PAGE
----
BANGLADESH HAS SINCE the beginning of this decade seen a series of murders of atheist bloggers by Islamic fundamentalists. The killed included both Muslims and Hindus by birth even if they didn’t follow any religion by conviction. But according to the Citizenship Amendment Bill (CAB), which has just been cleared by the Union Cabinet and will soon be introduced in Parliament, if all these bloggers had escaped into India more than six years ago, only Hindus would be allowed to stay on. Also, Christians, Jains, Buddhists, Sikhs and Parsis from Pakistan, Afghanistan and Bangladesh can all find a safe harbour in India. But Muslims are deliberately excluded, blowing to smithereens the idea of India as a nation in which religion is separate from state.
For years now, whenever accused of being anti-Muslim, Narendra Modi’s counterargument has been along the lines of ‘if a road is built, don’t members from all communities walk on it’. The case being made, and now parroted by the whole of the Bharatiya Janta Party (BJP), was that their plank is not discrimination but the ending of a reverse discrimination fomented by the politics of pseudo-secularism and vote-bank politics. And when, after returning to power in the recent Lok Sabha elections, Modi exhorted on ‘sabka saath, sabka vikaas’, it also suggested inclusion. But the CAB shows just how short the life of that promise was. It is hard to think of any policy in recent times that makes the Indian Government look so shamelessly discriminatory against one religion. It harks India back in a reverse direction all the way up to what Partition meant in the minds of Hindu extremists, which is: since Muslims got a country called Pakistan, why do they need India? But the founders of this country were clear in the Constitution that India would not be a mirror image of what Pakistan ended up becoming.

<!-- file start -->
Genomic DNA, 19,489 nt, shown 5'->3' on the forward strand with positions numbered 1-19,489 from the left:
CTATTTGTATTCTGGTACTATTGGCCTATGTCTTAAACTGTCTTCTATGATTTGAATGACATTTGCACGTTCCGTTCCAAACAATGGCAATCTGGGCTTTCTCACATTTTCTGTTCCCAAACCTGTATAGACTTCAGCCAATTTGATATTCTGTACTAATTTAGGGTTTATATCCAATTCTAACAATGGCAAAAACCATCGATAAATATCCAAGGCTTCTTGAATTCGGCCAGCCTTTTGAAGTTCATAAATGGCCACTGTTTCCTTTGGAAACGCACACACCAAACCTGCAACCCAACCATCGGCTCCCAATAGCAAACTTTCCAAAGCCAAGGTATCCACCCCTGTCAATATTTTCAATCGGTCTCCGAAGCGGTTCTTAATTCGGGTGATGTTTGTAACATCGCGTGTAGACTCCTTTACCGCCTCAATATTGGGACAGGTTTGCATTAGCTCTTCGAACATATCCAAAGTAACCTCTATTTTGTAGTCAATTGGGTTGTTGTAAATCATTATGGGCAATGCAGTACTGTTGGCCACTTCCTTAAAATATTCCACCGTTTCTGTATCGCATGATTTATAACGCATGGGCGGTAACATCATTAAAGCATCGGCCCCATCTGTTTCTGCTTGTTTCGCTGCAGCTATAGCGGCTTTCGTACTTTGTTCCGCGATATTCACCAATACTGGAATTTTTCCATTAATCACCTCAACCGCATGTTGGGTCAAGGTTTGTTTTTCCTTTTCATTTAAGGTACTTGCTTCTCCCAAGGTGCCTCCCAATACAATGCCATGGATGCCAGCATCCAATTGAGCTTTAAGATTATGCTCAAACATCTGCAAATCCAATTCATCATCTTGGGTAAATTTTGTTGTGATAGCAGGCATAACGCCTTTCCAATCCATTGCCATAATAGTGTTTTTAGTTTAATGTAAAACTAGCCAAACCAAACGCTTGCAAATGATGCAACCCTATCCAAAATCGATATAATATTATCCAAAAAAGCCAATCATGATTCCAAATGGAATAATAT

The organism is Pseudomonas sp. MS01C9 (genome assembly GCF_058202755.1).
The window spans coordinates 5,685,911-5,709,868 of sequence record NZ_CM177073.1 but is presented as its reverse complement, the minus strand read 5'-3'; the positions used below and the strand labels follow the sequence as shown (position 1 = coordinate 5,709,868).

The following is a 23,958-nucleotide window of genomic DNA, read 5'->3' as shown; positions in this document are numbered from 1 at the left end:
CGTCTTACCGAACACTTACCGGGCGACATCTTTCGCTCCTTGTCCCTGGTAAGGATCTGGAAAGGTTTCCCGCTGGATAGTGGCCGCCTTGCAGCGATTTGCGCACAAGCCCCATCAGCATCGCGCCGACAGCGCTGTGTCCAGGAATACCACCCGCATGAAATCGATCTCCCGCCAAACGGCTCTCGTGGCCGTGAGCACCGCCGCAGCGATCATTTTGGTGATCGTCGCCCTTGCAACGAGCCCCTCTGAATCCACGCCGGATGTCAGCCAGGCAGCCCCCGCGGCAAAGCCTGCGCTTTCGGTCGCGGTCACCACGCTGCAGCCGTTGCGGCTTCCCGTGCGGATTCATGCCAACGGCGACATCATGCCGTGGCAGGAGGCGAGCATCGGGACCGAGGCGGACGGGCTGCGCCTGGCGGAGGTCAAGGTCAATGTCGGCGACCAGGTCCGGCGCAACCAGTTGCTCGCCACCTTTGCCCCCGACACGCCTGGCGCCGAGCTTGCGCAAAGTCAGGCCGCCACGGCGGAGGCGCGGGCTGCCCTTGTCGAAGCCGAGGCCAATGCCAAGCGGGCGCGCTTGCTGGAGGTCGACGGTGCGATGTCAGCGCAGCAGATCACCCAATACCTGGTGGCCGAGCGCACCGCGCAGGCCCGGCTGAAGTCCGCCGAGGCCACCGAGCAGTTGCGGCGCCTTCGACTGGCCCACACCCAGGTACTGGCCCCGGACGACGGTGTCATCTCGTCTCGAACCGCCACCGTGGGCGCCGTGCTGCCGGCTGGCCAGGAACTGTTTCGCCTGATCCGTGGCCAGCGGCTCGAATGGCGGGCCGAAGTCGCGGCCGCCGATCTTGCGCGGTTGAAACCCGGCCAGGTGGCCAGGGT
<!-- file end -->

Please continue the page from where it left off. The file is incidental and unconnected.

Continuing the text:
If the intent of the Bill is to provide protection from persecution, then to choose the persecuted according to religion insults the idea of compassion. There are plenty of Muslim subsects who are political targets in all these countries. In Pakistan, for example, Ahmadis have for long been discriminated to the extent that they have been designated as non-Muslims there. If the BJP Government’s argument is that Muslims have other Muslim countries to flee to, then so do Christians—the whole of the Western world—and even Buddhists—Sri Lanka and Myanmar.
There is no other way to see this move than as a deliberate humiliation of the Muslims. This is not minority non-appeasement but active discrimination. Even if all their accusations of India’s history of minority vote bank politics are true, that does not change the nature of what they are trying to do now—to twist India into a country in which one religion’s members must be shown that they are inferior. It will obviously be challenged in the courts and the sooner such a policy is junked into the dustbin of dangerous ideas, the better this country can feel about itself.